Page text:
Ceramics. At the very basic level, these materials can be commonly found in shops selling utensils, pottery and décor items. They are quaintly beautiful and have a touch of elegance to them. But are those the only practical purposes for which ceramics are used? Advanced ceramics or technical ceramics find uses in many different industries and ceramic manufacturers are constantly in the pursuit of developing and producing useful ceramics for practical applications. Oxide, non-oxide and composite ceramics are the most popular categories of ceramics that are used in industrial applications. By usage, ceramics can be divided into four main categories, namely, structural, refractory, whiteware and technical. Structural ceramics are used in bricks, pipes, and tiling. Refractory ceramics, as the name suggests, are used in lining the insides of equipment that have to deal with insane amounts of heat, like kilns and crucibles. Whiteware can range from cooking utensils to sanitary ware. Lastly, technical ceramics are used in making nozzles, armor, turbine blades and many other high-intensity products.
Now that we have known about the different kinds of ceramics in use, let’s take a look at the industries that use technical and refractory ceramics in particular. Refractory ceramics are used in making crucibles that help in steel and glassmaking. These steel and glass products are way finer in detail than the normal products that we handle in our daily lives. As for steel, they can be precision weights and for glass, a simple example would be vacuum tubes. Refractory ceramics are also used as kiln linings, to help insulate the heat inside furnaces in a better way, while offering a long lifespan to the lining. In fire hydrants, refractory ceramics help in avoiding leakage or malfunction in case of accidental fire and high temperatures.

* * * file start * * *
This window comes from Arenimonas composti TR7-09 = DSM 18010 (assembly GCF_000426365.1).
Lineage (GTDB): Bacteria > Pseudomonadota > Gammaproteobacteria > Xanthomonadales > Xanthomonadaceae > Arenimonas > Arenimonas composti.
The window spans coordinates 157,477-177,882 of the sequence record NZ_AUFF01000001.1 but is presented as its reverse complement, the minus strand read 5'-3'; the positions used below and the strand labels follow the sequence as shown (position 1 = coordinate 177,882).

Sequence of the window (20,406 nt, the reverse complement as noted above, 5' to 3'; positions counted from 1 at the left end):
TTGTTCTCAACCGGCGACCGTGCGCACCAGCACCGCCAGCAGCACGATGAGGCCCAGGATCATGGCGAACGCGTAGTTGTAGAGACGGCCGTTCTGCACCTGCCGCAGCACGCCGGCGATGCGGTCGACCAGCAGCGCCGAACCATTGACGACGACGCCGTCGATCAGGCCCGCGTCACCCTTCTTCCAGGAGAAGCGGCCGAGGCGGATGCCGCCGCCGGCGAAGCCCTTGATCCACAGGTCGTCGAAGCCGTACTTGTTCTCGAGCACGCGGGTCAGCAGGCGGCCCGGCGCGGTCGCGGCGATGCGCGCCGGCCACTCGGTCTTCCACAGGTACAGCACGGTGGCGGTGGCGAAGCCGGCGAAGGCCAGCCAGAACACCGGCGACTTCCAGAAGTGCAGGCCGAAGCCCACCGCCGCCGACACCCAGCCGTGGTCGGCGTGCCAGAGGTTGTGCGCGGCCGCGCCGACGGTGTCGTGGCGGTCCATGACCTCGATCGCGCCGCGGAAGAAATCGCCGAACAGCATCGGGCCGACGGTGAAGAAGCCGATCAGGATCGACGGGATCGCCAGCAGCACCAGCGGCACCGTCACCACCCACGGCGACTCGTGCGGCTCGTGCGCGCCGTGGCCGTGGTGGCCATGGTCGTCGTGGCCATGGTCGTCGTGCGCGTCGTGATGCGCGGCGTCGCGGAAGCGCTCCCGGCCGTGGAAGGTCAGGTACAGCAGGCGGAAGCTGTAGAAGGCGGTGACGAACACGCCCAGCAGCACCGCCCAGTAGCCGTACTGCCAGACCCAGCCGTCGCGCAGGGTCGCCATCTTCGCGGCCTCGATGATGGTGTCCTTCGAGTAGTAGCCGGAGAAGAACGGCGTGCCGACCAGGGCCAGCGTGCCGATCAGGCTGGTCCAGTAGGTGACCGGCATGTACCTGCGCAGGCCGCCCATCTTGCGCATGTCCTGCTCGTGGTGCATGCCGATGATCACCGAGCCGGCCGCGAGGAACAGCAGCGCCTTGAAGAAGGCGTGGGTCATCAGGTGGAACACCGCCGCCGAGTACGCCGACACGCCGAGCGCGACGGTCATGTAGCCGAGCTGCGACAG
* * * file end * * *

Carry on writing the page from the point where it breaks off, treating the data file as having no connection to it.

Technical ceramics can be exclusive design products, being the material only second in hardness to diamonds. They don’t have any adverse reactions with the skin and are highly resistant to wear and tear. Being biologically inert, technical ceramics also find a use in the medical and dental fields. Because of the high-temperature resistance, ceramic products are easy to sterilise as well. Through injection molding, ceramics can be used to create very complex structures, improving the degree to which their applications are feasible. The inert nature of technical ceramics can also be used to house sensors and related equipment which operate in highly corrosive or flammable environments.
The high degree of hardness of some ceramics finds use in making armor both for personnel and for vehicles. For body armor, the kind of ceramic that is most commonly used is boron carbide. In the event of a bullet hitting the ceramic, the bullet shatters upon impact, shattering the ceramic layer. However, the fiberglass backing on which the ceramic layer is bonded catches the fragments and minimizes injury. Thus, even upon a bullet impact, no fatal wounds are received, though minor bruising might happen.
In the electronics industry, advanced ceramics are used for a wide variety of purposes, from insulators to resistors and semiconductors. Apart from this, gas burner nozzles, nuclear fuel uranium oxide pellets, jet engine turbine blade coatings, disk brakes, missile nose cones, mechanical bearings and tiles used in space shuttle programs also used advanced ceramics.